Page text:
As many readers have realised, you can ‘Skip’ people manually by entering ‘Skip’ in the Visibility column. However, I suggest that you also add the new ‘skip’ line to the Additional Input file as explained in Part 2 (note that the directions on this point have been revised since first posting). If something goes wrong, troubleshooting a large file with complex relationships can be difficult. Keeping the information in a smaller external file makes it easier remember what you’ve done, and allows you to reload or start again if necessary.

Note: After skipping people you might want to rerun your preferred grouping algorithm and refresh the graph.

Skipping children of known matches

It’s not a quick fix, but another category of person that you may want to ‘Skip’ is anyone who is known to be the child of another match. If they are only connected to you on the matching parent’s side you can safely ‘skip’ the child as they, at best, duplicate the parent’s relationship information. Take care that the relationship really is parent-child and not niece or nephew – the information visible to you may look the same in those cases.

Again, I suggest that you at least keep a record of these ‘skips’ outside your main file - the Additional Input file is made for this! If something goes wrong with the graph file, will you really want to track down those relationships again?


Dynamic Filters allow you to hide your most distant and/or closest relatives.

  • Select Dynamic Filters
  • Scroll down or expand the window to find the sharedCM slider
  • As you adjust the slider’s lower value, your most distant cousins will disappear.
  • Adjusting the slider’s upper value will hide your closest cousins (you may need to slide it down a long way).
  • If you want to still see the filtered information, but make it less prominent, adjust the filter opacity to your liking.image

Wakita-Tsurumi grouping with matches below 15CM filtered out

Excluding matches

If you have a very large number of matches you may decide not to work with distant cousins at all. In this case you could enter ‘Skip’ next to each one, or you could save some time when downloading by using the Filter: 4th Cousin option in the DNAGedcom client.

Deleting smaller matches from the match list, whether before or after importing to NodeXL, won’t help. Matches listed in the in-common-with file will still be included in the graph, you just won’t know who they are!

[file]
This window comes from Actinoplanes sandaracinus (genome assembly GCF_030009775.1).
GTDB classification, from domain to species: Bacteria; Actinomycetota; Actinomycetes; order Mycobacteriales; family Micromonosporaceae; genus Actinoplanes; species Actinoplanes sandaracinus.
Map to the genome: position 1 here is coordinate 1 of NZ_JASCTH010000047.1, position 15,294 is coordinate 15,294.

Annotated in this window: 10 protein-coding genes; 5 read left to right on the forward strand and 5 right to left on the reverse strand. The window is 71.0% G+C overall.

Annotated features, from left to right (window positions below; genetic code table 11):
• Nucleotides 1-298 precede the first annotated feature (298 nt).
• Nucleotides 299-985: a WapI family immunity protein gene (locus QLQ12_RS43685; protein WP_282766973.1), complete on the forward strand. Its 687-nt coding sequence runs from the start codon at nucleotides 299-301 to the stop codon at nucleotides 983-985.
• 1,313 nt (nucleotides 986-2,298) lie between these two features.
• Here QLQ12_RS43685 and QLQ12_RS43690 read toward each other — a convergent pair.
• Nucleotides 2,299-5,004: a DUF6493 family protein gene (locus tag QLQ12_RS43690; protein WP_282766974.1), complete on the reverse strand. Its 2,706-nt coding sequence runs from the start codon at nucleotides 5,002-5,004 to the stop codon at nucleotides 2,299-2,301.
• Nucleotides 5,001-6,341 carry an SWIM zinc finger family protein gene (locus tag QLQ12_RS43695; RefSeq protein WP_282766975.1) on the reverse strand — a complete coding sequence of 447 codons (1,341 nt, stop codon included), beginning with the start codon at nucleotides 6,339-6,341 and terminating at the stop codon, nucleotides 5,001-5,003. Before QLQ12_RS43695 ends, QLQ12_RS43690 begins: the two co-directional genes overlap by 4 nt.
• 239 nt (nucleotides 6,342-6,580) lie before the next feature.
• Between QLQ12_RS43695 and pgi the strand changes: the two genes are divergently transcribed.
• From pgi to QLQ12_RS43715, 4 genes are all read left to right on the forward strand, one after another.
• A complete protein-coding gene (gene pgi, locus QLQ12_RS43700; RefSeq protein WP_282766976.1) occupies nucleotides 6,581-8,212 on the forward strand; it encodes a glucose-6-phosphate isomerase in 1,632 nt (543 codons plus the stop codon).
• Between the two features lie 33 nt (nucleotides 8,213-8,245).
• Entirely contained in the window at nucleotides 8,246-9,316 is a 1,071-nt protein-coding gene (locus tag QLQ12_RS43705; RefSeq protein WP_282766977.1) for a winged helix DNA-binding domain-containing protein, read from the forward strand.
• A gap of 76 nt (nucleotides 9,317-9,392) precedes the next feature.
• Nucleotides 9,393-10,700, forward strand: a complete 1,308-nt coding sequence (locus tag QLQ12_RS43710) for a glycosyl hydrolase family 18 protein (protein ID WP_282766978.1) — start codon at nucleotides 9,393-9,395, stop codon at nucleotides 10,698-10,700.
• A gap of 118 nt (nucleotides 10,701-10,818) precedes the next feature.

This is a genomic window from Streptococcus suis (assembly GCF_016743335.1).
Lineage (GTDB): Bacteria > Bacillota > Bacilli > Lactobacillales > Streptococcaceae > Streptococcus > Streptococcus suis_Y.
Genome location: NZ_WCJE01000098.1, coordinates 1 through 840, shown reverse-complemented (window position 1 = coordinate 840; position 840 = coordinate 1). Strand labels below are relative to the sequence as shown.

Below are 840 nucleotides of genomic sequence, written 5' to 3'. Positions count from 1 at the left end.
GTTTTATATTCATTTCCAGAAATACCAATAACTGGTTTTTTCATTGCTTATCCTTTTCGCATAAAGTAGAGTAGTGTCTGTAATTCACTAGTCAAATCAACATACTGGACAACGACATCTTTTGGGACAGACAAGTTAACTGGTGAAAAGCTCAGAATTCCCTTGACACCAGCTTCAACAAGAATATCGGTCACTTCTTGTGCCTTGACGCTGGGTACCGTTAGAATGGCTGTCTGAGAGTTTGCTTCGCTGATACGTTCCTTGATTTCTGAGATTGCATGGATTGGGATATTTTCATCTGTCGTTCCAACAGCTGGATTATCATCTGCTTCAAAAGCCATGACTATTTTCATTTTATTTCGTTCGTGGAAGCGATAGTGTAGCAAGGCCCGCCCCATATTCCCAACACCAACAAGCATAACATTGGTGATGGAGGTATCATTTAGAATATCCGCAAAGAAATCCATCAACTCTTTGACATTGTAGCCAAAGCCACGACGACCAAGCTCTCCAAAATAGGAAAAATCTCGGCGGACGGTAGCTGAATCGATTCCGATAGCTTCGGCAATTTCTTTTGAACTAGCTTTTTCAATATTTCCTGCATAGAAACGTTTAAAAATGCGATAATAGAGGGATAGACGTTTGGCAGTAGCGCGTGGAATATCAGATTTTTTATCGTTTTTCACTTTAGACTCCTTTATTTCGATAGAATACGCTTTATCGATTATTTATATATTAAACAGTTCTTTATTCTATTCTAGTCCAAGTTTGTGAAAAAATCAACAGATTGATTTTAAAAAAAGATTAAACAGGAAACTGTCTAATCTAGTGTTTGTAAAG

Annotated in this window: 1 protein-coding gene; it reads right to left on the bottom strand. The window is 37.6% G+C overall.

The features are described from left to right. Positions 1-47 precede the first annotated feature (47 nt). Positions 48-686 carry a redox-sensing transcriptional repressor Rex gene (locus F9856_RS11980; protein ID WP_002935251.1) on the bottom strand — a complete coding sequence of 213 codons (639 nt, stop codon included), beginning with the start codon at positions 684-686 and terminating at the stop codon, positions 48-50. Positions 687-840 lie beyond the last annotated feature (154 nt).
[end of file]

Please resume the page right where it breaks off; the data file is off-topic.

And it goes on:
If you want to go a bit past fourth cousins, but not all the way to those speculative distant matches, filtering or skipping may be a better option than excluding entirely.

Excel tips:
1) If you copy a cell then select multiple cells and paste, the paste value (e.g. ‘Skip’) will be entered into all of the selected cells.
2) Double click on the square at the bottom right corner of a cell to copy it down the page automatically to the next filled box, or the end of the table whichever comes first. It can be a bit fiddly to get the right spot – the curser should change into a black plus sign + without any arrows.

DNAGedcom Note:
There are two versions of the DNAGedcom client being used at present. Version 2 is necessary if you have FTDNA matches, but it doesn’t have the filter option for Ancestry DNA matches (I’m told the option will be reinstated in future). The version linked to in the first post of this series does have the option.

Coming up

In the next post, we’re going to extract more information from the files we already have.


  1. I'm using another approach to busy graph syndrome while I learn the toolset. I have something like 35,000 vertices and 45,000 edge rows. All of the former are my personal DNA matches. The latter are all matches between my matches - I have no edge rows where I map to someone. Since I map literally to everyone, I started out with myself out of the graph (maybe everyone does that). My first instinct was to add 35,000 more edge rows for my own matches, but I decided not to do that and I think it was a good decision so far.
    I have some specific mysteries I'm trying to resolve with DNA matching. So I start by ensuring each edge row has both the name of the ICW match and the ICW admin. Say I'm studying my known Corey cousins with an eye to finding the parents of our common ancestor John Corey who md Eve Britten. Eve can be excluded from the study because I have known cousin matches with her via her siblings.